Under the system which we propose, it is calculated that 600 females annually may be expected to pass through a penitentiary capable of containing 400 at one time; and should it happily succeed, as with God's blessing we may reasonably hope that it may, the government will act on the principle of carrying into effect almost universally the sentence of female transportation, in the belief that by so doing, under pro. per restrictions, they will be conferring a benefit on the colony, at the same time that they give to the convicts themselves the best prospect of regaining character; and stations, both of which, in this country, would be nearly hopeless, and I fear at present even more so in Van Diemen's Land.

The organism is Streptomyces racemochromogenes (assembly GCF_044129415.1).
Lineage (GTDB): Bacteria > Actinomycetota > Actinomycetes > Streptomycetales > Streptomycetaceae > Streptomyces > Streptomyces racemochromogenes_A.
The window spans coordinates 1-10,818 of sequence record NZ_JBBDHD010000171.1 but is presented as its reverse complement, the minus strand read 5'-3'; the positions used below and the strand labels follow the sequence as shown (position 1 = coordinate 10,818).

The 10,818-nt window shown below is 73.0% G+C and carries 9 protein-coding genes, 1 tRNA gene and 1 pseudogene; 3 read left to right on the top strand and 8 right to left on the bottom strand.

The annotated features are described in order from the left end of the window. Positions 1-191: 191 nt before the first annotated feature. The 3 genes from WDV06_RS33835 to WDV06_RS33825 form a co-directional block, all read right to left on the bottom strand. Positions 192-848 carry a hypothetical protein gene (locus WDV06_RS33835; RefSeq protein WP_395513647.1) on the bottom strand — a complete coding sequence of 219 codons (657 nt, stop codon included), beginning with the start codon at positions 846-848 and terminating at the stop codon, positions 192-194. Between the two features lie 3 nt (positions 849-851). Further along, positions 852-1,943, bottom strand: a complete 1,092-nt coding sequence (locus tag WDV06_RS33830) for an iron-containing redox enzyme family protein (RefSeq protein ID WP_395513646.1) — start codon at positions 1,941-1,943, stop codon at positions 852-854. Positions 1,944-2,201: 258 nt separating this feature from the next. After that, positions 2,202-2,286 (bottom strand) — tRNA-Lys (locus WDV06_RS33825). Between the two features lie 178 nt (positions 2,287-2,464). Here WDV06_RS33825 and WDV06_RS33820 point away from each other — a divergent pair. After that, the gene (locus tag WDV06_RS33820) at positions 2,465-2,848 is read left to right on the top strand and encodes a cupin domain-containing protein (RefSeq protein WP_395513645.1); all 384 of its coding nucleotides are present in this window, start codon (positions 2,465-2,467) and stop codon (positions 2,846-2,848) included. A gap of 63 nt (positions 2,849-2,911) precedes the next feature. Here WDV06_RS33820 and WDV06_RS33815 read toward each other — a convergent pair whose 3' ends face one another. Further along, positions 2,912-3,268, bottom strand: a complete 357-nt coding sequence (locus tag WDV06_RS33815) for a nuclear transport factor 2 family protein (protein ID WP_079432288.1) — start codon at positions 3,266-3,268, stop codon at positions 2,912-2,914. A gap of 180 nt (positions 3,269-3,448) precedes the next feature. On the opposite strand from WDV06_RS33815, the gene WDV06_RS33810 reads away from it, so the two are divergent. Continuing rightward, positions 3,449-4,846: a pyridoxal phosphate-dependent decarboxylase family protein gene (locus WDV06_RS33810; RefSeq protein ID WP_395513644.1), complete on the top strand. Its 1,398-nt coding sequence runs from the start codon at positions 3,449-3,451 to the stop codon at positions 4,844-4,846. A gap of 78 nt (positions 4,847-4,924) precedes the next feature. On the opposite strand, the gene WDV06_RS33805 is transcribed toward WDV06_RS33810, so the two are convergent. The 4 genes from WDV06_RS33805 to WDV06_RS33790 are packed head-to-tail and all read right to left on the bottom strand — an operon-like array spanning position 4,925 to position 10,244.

I have not entered in this despatch into minute details.

I have rather desired to put you fully in possession of the views and intentions of her Majesty's government as to a system which cannot be brought into immediate operation, but for the adoption of which it is desirable that immediate preparation should be made; and I feel assured that the vital importance of the subject will render it quite unnecessary for me to Commend it to your immediate and anxious attention.

I have the honor to be, sir, your most obedient humble servant, (Signed) STANLEY.